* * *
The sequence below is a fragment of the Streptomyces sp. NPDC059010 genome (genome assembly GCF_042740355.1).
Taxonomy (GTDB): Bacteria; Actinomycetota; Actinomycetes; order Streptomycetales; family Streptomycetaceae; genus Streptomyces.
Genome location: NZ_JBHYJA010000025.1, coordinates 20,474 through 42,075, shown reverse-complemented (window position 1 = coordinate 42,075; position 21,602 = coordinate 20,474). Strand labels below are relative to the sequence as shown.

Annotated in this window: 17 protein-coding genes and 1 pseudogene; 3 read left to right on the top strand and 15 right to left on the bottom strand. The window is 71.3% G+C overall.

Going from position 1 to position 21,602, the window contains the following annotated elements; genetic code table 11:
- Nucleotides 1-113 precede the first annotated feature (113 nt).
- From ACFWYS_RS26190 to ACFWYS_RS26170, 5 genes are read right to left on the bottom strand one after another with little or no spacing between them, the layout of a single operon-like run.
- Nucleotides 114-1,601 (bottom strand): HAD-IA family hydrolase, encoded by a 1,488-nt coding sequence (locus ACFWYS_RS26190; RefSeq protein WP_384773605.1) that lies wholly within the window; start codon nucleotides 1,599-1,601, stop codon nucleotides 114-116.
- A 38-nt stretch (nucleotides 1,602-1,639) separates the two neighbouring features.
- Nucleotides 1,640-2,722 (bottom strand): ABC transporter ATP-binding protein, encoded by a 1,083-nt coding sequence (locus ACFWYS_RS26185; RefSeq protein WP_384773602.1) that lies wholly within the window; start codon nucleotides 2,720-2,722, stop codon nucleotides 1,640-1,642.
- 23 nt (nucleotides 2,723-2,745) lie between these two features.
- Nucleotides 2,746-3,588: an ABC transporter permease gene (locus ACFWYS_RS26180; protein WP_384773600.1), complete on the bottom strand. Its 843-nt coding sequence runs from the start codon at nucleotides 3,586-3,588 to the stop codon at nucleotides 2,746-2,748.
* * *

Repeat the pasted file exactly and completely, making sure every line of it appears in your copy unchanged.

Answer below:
The sequence below is a fragment of the Streptomyces sp. NPDC059010 genome (genome assembly GCF_042740355.1).
Taxonomy (GTDB): Bacteria; Actinomycetota; Actinomycetes; order Streptomycetales; family Streptomycetaceae; genus Streptomyces.
Genome location: NZ_JBHYJA010000025.1, coordinates 20,474 through 42,075, shown reverse-complemented (window position 1 = coordinate 42,075; position 21,602 = coordinate 20,474). Strand labels below are relative to the sequence as shown.

Annotated in this window: 17 protein-coding genes and 1 pseudogene; 3 read left to right on the top strand and 15 right to left on the bottom strand. The window is 71.3% G+C overall.

Going from position 1 to position 21,602, the window contains the following annotated elements; genetic code table 11:
- Nucleotides 1-113 precede the first annotated feature (113 nt).
- From ACFWYS_RS26190 to ACFWYS_RS26170, 5 genes are read right to left on the bottom strand one after another with little or no spacing between them, the layout of a single operon-like run.
- Nucleotides 114-1,601 (bottom strand): HAD-IA family hydrolase, encoded by a 1,488-nt coding sequence (locus ACFWYS_RS26190; RefSeq protein WP_384773605.1) that lies wholly within the window; start codon nucleotides 1,599-1,601, stop codon nucleotides 114-116.
- A 38-nt stretch (nucleotides 1,602-1,639) separates the two neighbouring features.
- Nucleotides 1,640-2,722 (bottom strand): ABC transporter ATP-binding protein, encoded by a 1,083-nt coding sequence (locus ACFWYS_RS26185; RefSeq protein WP_384773602.1) that lies wholly within the window; start codon nucleotides 2,720-2,722, stop codon nucleotides 1,640-1,642.
- 23 nt (nucleotides 2,723-2,745) lie between these two features.
- Nucleotides 2,746-3,588: an ABC transporter permease gene (locus ACFWYS_RS26180; protein WP_384773600.1), complete on the bottom strand. Its 843-nt coding sequence runs from the start codon at nucleotides 3,586-3,588 to the stop codon at nucleotides 2,746-2,748.